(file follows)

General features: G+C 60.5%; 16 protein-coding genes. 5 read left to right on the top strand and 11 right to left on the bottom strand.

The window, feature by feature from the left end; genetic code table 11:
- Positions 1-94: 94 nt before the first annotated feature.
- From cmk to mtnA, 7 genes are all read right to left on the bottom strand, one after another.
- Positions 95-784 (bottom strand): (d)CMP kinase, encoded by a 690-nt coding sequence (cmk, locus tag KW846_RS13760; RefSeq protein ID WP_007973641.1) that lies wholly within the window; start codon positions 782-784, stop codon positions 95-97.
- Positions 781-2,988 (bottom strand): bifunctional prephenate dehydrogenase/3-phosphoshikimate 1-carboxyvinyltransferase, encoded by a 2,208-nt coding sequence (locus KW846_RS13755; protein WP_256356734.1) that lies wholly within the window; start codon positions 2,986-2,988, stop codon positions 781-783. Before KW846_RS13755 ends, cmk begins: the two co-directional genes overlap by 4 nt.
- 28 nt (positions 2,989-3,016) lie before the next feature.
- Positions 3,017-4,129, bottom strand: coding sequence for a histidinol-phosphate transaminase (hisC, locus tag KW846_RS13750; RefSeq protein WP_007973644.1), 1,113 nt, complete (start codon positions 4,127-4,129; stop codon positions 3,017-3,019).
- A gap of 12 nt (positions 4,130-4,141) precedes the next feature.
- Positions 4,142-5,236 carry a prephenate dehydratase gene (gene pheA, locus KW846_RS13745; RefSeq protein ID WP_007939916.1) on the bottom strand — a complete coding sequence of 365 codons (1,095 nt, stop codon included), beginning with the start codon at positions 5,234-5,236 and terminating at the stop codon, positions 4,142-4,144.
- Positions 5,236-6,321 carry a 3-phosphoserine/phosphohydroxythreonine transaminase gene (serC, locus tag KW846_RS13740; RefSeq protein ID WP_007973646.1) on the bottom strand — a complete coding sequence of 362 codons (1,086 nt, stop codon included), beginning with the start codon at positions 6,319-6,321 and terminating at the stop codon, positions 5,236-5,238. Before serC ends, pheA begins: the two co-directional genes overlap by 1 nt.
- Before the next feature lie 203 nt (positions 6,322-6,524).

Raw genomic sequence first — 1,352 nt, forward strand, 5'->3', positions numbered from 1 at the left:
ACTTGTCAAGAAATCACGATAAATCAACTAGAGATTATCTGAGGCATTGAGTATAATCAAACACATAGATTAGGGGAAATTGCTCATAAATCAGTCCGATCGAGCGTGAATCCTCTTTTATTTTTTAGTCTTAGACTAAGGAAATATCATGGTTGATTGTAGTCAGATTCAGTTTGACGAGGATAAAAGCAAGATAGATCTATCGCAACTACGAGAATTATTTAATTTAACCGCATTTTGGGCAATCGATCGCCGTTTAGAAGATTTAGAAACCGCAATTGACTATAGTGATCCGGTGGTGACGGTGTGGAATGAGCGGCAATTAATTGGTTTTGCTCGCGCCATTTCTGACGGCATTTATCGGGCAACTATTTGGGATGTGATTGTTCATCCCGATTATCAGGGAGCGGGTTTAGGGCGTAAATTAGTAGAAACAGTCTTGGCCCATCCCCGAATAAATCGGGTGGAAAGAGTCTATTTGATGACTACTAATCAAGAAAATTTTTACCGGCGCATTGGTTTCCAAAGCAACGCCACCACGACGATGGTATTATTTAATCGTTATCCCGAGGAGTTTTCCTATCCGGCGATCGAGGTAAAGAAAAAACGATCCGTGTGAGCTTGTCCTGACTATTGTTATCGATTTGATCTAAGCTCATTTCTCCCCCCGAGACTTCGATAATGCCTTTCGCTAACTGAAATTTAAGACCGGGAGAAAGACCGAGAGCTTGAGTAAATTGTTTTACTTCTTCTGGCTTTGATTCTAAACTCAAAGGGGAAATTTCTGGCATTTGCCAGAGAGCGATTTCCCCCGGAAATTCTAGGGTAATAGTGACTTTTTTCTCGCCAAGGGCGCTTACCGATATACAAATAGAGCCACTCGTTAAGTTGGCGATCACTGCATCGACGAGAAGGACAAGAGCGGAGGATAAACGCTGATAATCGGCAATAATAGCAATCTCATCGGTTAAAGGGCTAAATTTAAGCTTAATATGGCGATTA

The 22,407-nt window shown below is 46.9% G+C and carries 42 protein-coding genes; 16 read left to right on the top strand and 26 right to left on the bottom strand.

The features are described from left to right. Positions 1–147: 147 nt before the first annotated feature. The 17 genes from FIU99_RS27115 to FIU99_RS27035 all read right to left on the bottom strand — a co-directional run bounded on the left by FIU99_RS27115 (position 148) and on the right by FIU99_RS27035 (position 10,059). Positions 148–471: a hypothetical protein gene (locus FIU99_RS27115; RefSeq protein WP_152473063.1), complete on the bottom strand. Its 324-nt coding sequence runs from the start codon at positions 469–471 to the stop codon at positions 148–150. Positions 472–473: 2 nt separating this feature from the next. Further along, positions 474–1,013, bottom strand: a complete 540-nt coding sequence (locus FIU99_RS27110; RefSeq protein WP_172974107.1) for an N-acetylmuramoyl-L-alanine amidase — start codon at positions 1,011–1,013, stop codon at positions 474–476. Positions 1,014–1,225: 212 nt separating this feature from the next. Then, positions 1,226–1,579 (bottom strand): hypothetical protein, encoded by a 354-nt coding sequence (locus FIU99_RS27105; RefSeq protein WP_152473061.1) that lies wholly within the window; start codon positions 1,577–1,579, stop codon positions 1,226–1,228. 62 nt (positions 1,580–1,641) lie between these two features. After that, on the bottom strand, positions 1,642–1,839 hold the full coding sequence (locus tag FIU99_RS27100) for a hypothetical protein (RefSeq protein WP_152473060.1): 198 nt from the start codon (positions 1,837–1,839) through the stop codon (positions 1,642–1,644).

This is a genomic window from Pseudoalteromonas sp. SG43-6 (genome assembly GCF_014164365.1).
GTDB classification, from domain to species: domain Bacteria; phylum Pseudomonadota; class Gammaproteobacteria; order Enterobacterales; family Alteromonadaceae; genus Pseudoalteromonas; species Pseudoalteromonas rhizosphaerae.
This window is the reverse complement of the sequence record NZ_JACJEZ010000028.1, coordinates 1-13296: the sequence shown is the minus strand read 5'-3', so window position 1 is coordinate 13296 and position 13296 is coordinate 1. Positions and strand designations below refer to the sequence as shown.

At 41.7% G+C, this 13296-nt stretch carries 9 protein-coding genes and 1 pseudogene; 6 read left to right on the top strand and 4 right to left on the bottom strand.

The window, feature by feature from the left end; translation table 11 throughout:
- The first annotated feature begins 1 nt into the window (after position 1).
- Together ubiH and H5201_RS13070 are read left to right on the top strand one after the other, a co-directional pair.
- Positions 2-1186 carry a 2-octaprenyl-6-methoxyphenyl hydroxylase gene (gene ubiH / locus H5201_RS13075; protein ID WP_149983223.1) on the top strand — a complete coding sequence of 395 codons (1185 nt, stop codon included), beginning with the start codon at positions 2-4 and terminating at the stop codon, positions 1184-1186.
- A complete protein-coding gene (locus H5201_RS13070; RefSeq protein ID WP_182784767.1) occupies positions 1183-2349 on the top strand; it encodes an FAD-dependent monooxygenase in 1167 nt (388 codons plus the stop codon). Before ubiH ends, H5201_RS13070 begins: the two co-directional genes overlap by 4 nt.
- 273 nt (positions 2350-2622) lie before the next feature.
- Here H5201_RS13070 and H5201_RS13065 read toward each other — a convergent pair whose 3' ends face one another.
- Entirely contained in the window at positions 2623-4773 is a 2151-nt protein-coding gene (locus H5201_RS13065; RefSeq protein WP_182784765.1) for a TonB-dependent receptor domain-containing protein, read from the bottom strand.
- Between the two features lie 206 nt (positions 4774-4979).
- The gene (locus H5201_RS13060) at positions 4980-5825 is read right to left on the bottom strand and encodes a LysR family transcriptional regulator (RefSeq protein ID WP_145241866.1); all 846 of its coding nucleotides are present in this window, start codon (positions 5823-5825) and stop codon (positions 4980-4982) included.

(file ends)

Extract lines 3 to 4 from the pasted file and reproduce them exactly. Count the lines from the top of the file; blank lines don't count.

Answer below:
- Positions 1-94: 94 nt before the first annotated feature.
- From cmk to mtnA, 7 genes are all read right to left on the bottom strand, one after another.